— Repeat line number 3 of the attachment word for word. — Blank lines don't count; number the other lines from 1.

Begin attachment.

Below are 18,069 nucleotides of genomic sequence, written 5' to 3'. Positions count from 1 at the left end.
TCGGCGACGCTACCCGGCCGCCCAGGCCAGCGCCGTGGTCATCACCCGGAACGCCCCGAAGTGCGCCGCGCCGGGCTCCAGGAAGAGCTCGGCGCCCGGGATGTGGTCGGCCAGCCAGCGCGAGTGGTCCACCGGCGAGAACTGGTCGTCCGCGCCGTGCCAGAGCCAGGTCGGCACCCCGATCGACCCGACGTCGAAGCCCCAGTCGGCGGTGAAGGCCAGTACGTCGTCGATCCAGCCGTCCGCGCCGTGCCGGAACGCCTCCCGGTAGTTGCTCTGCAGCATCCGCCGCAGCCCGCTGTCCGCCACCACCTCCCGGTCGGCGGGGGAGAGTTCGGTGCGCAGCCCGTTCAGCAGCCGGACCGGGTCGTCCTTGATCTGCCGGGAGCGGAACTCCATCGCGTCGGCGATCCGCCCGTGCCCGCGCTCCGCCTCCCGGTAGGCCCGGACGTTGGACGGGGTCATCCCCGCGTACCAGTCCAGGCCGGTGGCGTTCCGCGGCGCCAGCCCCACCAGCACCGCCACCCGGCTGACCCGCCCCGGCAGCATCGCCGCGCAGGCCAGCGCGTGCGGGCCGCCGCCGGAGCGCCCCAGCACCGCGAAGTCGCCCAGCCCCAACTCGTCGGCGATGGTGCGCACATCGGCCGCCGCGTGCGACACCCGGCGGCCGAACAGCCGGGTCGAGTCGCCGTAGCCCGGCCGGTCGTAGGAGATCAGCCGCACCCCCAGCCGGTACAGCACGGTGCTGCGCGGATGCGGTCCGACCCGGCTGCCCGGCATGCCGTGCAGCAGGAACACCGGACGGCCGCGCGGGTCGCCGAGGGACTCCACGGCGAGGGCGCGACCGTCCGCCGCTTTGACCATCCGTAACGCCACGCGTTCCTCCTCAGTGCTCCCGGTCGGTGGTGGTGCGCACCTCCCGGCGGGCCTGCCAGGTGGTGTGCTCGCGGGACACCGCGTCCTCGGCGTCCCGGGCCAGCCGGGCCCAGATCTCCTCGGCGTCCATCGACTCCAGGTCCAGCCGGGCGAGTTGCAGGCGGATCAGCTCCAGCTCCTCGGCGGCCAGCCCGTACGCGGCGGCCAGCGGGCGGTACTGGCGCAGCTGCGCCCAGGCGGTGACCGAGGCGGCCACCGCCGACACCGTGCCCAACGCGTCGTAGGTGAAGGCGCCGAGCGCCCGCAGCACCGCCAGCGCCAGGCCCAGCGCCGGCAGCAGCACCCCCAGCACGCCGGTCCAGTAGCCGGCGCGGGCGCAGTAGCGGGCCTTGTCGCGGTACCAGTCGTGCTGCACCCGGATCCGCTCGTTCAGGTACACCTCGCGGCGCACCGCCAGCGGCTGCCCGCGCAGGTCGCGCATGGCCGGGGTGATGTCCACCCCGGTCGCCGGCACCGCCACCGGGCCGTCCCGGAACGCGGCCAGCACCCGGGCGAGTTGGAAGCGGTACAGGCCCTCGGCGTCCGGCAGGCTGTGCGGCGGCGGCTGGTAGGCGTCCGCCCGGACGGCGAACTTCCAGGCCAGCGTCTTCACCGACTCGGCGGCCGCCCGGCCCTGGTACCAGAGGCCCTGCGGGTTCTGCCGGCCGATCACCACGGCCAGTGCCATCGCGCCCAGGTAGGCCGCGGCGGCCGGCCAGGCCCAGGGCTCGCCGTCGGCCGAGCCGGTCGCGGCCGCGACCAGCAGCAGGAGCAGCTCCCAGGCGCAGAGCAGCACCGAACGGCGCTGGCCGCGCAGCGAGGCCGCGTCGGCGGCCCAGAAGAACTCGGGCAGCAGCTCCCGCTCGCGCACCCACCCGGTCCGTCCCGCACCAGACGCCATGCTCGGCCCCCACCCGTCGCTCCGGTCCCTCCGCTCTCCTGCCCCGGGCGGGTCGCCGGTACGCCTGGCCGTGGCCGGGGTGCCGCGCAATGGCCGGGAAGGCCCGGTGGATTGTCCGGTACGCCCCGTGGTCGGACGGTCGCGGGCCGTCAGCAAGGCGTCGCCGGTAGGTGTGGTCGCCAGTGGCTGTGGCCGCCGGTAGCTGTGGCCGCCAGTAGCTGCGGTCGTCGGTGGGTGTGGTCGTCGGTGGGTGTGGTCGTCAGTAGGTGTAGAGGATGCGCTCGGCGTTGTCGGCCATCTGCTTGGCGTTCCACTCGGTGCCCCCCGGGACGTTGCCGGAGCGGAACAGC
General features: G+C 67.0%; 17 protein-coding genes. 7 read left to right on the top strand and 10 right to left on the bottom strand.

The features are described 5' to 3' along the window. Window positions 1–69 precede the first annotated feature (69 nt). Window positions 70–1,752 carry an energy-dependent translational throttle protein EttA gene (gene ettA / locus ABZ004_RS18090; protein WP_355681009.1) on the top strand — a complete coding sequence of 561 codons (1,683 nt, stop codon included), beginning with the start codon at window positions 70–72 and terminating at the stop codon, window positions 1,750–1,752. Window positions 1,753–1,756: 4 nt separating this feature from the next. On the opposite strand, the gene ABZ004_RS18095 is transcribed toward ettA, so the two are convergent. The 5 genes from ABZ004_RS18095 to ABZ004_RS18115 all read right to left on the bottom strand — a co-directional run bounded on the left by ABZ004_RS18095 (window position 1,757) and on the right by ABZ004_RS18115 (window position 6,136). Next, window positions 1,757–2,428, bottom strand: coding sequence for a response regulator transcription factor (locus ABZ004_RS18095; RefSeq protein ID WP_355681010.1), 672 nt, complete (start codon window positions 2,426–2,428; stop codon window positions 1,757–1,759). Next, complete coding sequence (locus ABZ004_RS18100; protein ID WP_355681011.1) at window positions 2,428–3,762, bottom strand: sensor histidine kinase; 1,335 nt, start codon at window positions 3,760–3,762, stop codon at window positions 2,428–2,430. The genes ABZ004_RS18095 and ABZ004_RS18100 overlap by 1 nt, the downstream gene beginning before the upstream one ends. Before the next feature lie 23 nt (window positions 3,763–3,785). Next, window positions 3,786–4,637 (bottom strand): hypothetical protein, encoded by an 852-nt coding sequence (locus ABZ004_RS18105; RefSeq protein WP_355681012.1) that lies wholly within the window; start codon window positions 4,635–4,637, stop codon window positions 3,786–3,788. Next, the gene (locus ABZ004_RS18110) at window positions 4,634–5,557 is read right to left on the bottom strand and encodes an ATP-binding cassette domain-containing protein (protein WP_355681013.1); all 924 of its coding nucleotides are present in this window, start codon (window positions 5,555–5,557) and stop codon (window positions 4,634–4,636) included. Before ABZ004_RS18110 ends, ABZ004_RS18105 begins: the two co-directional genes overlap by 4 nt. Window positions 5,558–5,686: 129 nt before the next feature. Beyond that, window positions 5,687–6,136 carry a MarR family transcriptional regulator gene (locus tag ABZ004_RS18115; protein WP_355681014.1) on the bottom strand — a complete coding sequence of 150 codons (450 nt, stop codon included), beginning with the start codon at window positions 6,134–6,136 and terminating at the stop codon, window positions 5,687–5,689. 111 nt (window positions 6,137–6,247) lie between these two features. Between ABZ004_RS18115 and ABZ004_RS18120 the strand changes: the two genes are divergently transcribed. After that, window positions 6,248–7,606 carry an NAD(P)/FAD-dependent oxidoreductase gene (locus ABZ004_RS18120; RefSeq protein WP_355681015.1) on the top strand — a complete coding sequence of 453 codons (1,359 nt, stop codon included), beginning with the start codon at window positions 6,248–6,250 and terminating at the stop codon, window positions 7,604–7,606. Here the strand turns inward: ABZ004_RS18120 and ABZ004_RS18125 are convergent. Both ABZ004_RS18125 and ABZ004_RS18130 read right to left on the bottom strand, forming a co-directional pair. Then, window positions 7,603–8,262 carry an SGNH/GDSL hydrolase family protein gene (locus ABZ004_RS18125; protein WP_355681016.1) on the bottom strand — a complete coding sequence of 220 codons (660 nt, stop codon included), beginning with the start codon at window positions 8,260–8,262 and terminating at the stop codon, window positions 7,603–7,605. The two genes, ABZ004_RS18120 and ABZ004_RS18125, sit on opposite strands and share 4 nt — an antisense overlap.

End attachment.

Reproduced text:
General features: G+C 67.0%; 17 protein-coding genes. 7 read left to right on the top strand and 10 right to left on the bottom strand.